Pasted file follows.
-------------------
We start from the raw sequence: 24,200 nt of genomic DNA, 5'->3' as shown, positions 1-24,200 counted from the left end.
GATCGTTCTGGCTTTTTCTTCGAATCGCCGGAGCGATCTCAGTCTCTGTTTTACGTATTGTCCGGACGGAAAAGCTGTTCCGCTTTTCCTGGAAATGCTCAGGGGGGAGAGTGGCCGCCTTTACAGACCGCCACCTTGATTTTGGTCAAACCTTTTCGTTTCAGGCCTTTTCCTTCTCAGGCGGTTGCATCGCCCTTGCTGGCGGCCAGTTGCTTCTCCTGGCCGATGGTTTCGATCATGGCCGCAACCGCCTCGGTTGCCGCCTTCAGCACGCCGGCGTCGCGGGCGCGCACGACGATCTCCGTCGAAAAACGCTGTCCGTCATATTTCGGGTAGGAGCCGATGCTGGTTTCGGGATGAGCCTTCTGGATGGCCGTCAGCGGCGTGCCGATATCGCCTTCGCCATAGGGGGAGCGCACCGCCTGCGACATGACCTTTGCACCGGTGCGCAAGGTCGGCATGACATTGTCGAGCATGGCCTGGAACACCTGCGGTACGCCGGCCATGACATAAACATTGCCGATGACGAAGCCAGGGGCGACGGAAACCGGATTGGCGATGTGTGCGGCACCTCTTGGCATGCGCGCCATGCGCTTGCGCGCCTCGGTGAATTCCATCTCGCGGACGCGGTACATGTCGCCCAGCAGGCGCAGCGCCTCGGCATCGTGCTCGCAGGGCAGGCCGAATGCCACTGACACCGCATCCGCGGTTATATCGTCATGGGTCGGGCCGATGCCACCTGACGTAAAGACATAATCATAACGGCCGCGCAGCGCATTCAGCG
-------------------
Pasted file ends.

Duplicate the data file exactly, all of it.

We start from the raw sequence: 24,200 nt of genomic DNA, 5'->3' as shown, positions 1-24,200 counted from the left end.
GATCGTTCTGGCTTTTTCTTCGAATCGCCGGAGCGATCTCAGTCTCTGTTTTACGTATTGTCCGGACGGAAAAGCTGTTCCGCTTTTCCTGGAAATGCTCAGGGGGGAGAGTGGCCGCCTTTACAGACCGCCACCTTGATTTTGGTCAAACCTTTTCGTTTCAGGCCTTTTCCTTCTCAGGCGGTTGCATCGCCCTTGCTGGCGGCCAGTTGCTTCTCCTGGCCGATGGTTTCGATCATGGCCGCAACCGCCTCGGTTGCCGCCTTCAGCACGCCGGCGTCGCGGGCGCGCACGACGATCTCCGTCGAAAAACGCTGTCCGTCATATTTCGGGTAGGAGCCGATGCTGGTTTCGGGATGAGCCTTCTGGATGGCCGTCAGCGGCGTGCCGATATCGCCTTCGCCATAGGGGGAGCGCACCGCCTGCGACATGACCTTTGCACCGGTGCGCAAGGTCGGCATGACATTGTCGAGCATGGCCTGGAACACCTGCGGTACGCCGGCCATGACATAAACATTGCCGATGACGAAGCCAGGGGCGACGGAAACCGGATTGGCGATGTGTGCGGCACCTCTTGGCATGCGCGCCATGCGCTTGCGCGCCTCGGTGAATTCCATCTCGCGGACGCGGTACATGTCGCCCAGCAGGCGCAGCGCCTCGGCATCGTGCTCGCAGGGCAGGCCGAATGCCACTGACACCGCATCCGCGGTTATATCGTCATGGGTCGGGCCGATGCCACCTGACGTAAAGACATAATCATAACGGCCGCGCAGCGCATTCAGCG